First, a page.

At one point in Soledad Brother: The Prison Letters of George Jackson (1970), political activist George Jackson laments his continued imprisonment and then quotes the entirety of Claude McKay’s famous sonnet, “If We Must Die” (1919). Pouring out of him, without line breaks, the poem becomes a lyric meditation on the conditions of social (and even physical) death in the carceral space. Jackson follows it by writing, “I don’t mind dying but I’d like to have the opportunity to fight back” (Soledad 103). He divines his fate elsewhere in the text, too, always with this same wish—to strike a blow against the forces that...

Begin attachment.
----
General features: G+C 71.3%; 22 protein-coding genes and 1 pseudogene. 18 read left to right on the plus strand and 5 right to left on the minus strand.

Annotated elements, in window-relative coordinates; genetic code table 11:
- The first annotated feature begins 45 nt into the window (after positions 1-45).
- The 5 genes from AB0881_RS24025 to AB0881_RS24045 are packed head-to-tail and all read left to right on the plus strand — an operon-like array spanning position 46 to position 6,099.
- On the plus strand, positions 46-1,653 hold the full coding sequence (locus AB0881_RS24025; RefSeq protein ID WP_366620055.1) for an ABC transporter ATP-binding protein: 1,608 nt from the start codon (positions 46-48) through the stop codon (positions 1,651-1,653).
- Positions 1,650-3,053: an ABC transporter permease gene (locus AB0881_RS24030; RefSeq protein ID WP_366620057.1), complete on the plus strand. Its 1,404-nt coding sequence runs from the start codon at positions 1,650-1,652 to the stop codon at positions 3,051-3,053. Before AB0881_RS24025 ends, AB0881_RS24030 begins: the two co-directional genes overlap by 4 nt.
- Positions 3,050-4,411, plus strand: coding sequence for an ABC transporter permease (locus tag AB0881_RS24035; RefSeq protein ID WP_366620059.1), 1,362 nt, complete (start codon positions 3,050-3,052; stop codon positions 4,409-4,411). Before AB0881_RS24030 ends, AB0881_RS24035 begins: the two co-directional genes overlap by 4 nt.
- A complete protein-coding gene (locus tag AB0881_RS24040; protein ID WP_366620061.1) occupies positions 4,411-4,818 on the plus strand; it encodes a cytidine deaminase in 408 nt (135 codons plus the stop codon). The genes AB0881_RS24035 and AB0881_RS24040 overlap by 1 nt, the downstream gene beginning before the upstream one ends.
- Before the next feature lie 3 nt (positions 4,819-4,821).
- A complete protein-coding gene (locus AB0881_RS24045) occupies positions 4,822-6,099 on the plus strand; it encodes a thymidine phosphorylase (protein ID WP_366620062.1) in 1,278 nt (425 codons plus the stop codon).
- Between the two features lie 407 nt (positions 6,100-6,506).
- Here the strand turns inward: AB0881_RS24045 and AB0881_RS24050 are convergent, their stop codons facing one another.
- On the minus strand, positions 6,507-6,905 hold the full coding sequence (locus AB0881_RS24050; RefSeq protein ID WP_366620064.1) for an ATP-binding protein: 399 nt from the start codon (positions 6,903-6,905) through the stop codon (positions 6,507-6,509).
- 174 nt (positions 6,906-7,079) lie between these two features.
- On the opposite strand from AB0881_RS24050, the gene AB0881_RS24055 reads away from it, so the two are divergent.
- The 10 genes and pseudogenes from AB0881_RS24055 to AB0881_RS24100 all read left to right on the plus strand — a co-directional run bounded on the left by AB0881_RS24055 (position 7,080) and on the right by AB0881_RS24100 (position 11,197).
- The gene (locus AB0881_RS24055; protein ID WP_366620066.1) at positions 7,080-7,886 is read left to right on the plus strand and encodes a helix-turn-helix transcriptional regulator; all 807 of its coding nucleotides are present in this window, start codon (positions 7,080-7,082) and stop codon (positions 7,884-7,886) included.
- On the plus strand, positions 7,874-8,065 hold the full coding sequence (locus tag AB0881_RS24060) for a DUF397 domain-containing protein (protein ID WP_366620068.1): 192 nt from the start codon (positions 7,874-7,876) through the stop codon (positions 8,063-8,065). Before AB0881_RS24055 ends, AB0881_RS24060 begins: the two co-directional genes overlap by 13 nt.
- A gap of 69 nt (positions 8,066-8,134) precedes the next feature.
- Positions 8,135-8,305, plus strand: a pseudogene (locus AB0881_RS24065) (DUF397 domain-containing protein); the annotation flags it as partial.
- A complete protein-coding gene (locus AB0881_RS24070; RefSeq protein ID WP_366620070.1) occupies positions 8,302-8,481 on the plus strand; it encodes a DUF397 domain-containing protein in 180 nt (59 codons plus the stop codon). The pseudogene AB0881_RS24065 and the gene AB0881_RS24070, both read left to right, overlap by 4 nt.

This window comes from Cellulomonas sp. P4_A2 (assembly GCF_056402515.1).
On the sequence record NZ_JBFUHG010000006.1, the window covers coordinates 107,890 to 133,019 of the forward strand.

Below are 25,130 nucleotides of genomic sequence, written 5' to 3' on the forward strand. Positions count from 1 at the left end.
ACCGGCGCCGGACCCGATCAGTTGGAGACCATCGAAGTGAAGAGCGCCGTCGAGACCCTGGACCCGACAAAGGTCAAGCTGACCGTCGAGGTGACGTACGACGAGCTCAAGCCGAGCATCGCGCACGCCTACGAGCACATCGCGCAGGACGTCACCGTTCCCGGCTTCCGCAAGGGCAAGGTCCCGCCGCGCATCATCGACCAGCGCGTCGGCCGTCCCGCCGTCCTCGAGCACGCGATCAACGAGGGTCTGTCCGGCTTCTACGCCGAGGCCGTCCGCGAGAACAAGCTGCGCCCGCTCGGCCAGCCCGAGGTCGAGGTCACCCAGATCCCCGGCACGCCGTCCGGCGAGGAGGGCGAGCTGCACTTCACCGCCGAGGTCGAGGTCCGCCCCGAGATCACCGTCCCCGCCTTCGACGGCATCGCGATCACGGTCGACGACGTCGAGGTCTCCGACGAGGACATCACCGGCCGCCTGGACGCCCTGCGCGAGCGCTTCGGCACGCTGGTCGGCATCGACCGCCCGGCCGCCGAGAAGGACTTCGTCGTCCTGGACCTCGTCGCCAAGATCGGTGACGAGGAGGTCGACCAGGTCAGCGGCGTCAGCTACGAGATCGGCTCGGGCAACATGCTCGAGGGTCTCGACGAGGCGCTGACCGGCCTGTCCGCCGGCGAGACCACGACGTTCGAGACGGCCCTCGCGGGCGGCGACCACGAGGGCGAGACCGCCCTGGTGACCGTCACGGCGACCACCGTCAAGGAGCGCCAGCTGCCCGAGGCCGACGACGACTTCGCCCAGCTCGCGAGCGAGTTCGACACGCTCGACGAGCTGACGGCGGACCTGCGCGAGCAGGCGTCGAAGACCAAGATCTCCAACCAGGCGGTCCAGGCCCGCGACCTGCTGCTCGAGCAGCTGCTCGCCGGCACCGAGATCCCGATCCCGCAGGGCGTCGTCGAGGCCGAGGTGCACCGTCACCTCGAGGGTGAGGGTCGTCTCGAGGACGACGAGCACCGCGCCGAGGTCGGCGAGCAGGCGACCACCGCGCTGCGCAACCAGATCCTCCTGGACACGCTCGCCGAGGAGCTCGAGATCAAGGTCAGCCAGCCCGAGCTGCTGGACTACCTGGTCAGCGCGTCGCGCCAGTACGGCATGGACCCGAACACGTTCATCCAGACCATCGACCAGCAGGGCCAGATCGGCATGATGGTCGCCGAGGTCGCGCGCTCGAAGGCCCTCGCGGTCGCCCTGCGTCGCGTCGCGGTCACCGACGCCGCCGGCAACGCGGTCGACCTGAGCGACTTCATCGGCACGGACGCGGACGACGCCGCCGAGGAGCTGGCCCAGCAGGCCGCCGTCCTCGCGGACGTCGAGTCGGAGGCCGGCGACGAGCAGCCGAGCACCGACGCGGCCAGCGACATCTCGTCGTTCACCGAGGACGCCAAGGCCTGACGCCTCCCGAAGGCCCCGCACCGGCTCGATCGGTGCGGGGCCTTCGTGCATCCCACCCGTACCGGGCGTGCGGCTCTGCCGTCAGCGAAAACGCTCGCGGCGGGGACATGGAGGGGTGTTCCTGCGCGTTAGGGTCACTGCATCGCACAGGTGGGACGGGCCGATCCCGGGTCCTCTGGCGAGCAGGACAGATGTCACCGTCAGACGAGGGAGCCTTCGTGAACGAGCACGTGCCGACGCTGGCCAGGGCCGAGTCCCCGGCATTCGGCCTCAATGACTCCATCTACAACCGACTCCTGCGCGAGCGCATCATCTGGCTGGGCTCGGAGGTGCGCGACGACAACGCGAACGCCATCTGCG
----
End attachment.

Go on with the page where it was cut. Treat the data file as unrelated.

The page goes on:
Article PDF first page preview

Article PDF first page preview
Article PDF first page preview
You do not currently have access to this article.